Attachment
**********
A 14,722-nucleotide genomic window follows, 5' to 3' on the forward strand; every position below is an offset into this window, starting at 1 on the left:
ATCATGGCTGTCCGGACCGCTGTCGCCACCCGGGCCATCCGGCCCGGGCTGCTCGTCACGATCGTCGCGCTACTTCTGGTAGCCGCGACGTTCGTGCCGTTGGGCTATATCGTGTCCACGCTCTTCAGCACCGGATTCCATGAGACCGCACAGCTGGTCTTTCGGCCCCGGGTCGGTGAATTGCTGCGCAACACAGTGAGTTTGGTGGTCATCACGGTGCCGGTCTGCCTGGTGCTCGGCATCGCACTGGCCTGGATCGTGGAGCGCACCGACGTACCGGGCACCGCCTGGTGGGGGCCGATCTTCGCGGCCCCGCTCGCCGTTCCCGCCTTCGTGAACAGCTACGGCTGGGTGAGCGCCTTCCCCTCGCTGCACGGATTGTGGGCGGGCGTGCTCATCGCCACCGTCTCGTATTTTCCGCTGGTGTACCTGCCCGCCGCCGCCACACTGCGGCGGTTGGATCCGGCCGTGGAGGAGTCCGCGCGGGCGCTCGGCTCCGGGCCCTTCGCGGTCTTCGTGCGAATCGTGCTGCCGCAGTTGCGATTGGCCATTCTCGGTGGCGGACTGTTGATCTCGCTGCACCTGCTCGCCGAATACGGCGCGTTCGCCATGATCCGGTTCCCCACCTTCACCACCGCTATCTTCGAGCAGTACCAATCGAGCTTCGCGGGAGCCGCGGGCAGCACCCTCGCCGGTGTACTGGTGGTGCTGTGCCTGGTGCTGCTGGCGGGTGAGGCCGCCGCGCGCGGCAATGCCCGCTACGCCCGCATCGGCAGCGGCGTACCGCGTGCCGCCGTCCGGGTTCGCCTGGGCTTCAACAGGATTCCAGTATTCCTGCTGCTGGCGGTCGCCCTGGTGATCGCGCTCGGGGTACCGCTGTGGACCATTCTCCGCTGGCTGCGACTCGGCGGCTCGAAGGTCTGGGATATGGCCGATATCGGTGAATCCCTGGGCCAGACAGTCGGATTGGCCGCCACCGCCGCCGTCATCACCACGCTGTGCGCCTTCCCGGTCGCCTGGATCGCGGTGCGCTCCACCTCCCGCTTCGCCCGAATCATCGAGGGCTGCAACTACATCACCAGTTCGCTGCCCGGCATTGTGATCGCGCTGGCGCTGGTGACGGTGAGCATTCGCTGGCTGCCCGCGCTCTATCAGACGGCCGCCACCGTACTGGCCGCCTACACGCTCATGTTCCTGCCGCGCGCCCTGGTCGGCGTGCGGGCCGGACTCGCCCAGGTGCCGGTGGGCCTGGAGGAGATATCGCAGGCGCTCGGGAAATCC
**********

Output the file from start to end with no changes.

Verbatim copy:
A 14,722-nucleotide genomic window follows, 5' to 3' on the forward strand; every position below is an offset into this window, starting at 1 on the left:
ATCATGGCTGTCCGGACCGCTGTCGCCACCCGGGCCATCCGGCCCGGGCTGCTCGTCACGATCGTCGCGCTACTTCTGGTAGCCGCGACGTTCGTGCCGTTGGGCTATATCGTGTCCACGCTCTTCAGCACCGGATTCCATGAGACCGCACAGCTGGTCTTTCGGCCCCGGGTCGGTGAATTGCTGCGCAACACAGTGAGTTTGGTGGTCATCACGGTGCCGGTCTGCCTGGTGCTCGGCATCGCACTGGCCTGGATCGTGGAGCGCACCGACGTACCGGGCACCGCCTGGTGGGGGCCGATCTTCGCGGCCCCGCTCGCCGTTCCCGCCTTCGTGAACAGCTACGGCTGGGTGAGCGCCTTCCCCTCGCTGCACGGATTGTGGGCGGGCGTGCTCATCGCCACCGTCTCGTATTTTCCGCTGGTGTACCTGCCCGCCGCCGCCACACTGCGGCGGTTGGATCCGGCCGTGGAGGAGTCCGCGCGGGCGCTCGGCTCCGGGCCCTTCGCGGTCTTCGTGCGAATCGTGCTGCCGCAGTTGCGATTGGCCATTCTCGGTGGCGGACTGTTGATCTCGCTGCACCTGCTCGCCGAATACGGCGCGTTCGCCATGATCCGGTTCCCCACCTTCACCACCGCTATCTTCGAGCAGTACCAATCGAGCTTCGCGGGAGCCGCGGGCAGCACCCTCGCCGGTGTACTGGTGGTGCTGTGCCTGGTGCTGCTGGCGGGTGAGGCCGCCGCGCGCGGCAATGCCCGCTACGCCCGCATCGGCAGCGGCGTACCGCGTGCCGCCGTCCGGGTTCGCCTGGGCTTCAACAGGATTCCAGTATTCCTGCTGCTGGCGGTCGCCCTGGTGATCGCGCTCGGGGTACCGCTGTGGACCATTCTCCGCTGGCTGCGACTCGGCGGCTCGAAGGTCTGGGATATGGCCGATATCGGTGAATCCCTGGGCCAGACAGTCGGATTGGCCGCCACCGCCGCCGTCATCACCACGCTGTGCGCCTTCCCGGTCGCCTGGATCGCGGTGCGCTCCACCTCCCGCTTCGCCCGAATCATCGAGGGCTGCAACTACATCACCAGTTCGCTGCCCGGCATTGTGATCGCGCTGGCGCTGGTGACGGTGAGCATTCGCTGGCTGCCCGCGCTCTATCAGACGGCCGCCACCGTACTGGCCGCCTACACGCTCATGTTCCTGCCGCGCGCCCTGGTCGGCGTGCGGGCCGGACTCGCCCAGGTGCCGGTGGGCCTGGAGGAGATATCGCAGGCGCTCGGGAAATCC